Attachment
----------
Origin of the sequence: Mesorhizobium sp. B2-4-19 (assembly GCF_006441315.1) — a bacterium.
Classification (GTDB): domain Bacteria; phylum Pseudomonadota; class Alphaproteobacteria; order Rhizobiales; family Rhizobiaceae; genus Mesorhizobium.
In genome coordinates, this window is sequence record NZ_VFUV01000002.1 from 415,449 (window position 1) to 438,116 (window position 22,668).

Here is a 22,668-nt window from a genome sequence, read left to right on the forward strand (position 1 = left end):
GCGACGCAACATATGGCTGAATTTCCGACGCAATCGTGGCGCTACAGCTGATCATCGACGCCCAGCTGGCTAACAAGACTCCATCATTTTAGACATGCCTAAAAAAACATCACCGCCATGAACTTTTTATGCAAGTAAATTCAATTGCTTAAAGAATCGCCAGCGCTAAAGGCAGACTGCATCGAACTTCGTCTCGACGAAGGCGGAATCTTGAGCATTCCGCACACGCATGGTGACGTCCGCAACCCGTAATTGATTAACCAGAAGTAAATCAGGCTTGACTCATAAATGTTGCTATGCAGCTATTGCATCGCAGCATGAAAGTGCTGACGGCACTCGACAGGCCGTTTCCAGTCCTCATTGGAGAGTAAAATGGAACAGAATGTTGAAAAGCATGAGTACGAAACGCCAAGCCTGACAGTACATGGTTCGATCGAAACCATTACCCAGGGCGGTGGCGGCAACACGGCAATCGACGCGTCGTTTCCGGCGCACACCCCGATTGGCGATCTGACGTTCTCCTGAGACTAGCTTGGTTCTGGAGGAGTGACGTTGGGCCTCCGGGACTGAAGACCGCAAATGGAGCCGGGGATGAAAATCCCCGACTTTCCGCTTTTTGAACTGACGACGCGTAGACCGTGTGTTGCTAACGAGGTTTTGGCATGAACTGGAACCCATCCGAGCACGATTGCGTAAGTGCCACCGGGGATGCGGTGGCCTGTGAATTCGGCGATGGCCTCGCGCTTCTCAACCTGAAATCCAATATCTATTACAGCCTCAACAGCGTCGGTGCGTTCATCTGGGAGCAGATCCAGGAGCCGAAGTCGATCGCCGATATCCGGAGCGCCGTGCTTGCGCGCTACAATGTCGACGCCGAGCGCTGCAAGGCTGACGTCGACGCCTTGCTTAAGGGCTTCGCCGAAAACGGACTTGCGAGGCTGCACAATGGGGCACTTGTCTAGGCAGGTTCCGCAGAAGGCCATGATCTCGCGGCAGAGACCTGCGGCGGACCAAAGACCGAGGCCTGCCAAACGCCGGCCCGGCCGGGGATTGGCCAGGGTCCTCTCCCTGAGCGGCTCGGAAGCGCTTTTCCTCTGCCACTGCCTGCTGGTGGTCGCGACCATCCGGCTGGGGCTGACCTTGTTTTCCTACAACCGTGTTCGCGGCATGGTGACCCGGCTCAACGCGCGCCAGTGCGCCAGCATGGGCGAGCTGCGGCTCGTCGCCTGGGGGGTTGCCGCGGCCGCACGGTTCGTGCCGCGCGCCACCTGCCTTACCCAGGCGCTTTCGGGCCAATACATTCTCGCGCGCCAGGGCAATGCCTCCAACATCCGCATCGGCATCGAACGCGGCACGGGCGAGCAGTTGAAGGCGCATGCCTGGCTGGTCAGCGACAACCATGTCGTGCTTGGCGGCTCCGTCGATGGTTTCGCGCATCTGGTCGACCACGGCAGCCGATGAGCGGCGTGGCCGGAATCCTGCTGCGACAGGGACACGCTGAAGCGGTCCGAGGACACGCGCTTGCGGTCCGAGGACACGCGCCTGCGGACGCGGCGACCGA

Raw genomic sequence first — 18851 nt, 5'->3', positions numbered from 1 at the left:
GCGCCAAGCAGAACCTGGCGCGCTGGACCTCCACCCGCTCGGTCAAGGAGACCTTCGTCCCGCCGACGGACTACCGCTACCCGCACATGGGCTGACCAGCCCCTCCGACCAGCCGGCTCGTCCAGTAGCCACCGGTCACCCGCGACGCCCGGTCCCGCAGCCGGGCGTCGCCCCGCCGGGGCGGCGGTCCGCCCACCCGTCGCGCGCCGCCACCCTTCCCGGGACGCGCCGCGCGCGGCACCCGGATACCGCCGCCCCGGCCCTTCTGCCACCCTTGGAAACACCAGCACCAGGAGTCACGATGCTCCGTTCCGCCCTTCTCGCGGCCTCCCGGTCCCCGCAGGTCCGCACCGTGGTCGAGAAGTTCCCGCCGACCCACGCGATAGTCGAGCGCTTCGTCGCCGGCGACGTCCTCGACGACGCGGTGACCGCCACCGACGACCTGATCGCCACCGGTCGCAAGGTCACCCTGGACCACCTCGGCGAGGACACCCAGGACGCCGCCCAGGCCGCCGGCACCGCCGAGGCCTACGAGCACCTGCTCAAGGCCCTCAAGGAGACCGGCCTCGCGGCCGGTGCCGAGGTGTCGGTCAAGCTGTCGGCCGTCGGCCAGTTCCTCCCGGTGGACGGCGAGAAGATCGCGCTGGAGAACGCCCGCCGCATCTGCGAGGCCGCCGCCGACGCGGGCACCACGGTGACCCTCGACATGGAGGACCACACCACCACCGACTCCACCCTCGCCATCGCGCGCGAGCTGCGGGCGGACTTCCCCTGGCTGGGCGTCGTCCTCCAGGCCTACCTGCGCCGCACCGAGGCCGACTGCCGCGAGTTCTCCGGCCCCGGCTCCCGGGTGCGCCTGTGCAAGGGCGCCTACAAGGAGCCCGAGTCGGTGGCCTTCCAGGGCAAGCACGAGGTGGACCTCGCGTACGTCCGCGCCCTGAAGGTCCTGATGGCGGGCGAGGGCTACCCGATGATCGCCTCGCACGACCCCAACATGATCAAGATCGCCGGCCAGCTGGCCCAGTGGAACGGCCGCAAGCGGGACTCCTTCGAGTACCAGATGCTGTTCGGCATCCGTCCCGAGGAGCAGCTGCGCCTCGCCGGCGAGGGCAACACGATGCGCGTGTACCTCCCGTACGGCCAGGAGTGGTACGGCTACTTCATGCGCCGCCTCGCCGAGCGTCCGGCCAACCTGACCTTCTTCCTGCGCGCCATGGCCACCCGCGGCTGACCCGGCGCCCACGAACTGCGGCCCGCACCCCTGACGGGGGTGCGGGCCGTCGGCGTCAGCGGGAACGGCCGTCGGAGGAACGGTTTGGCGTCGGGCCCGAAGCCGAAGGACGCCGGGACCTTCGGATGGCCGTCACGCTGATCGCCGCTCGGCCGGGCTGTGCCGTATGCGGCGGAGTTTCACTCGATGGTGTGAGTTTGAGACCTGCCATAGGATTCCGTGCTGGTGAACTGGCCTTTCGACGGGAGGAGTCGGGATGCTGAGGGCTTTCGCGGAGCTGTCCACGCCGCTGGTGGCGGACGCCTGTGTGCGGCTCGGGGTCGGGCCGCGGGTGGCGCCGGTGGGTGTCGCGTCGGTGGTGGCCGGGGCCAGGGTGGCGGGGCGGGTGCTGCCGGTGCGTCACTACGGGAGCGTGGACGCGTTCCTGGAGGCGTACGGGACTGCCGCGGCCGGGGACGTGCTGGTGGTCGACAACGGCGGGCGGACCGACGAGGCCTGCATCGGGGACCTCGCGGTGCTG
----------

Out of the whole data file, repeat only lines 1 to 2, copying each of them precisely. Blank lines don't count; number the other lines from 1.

Origin of the sequence: Mesorhizobium sp. B2-4-19 (assembly GCF_006441315.1) — a bacterium.
Classification (GTDB): domain Bacteria; phylum Pseudomonadota; class Alphaproteobacteria; order Rhizobiales; family Rhizobiaceae; genus Mesorhizobium.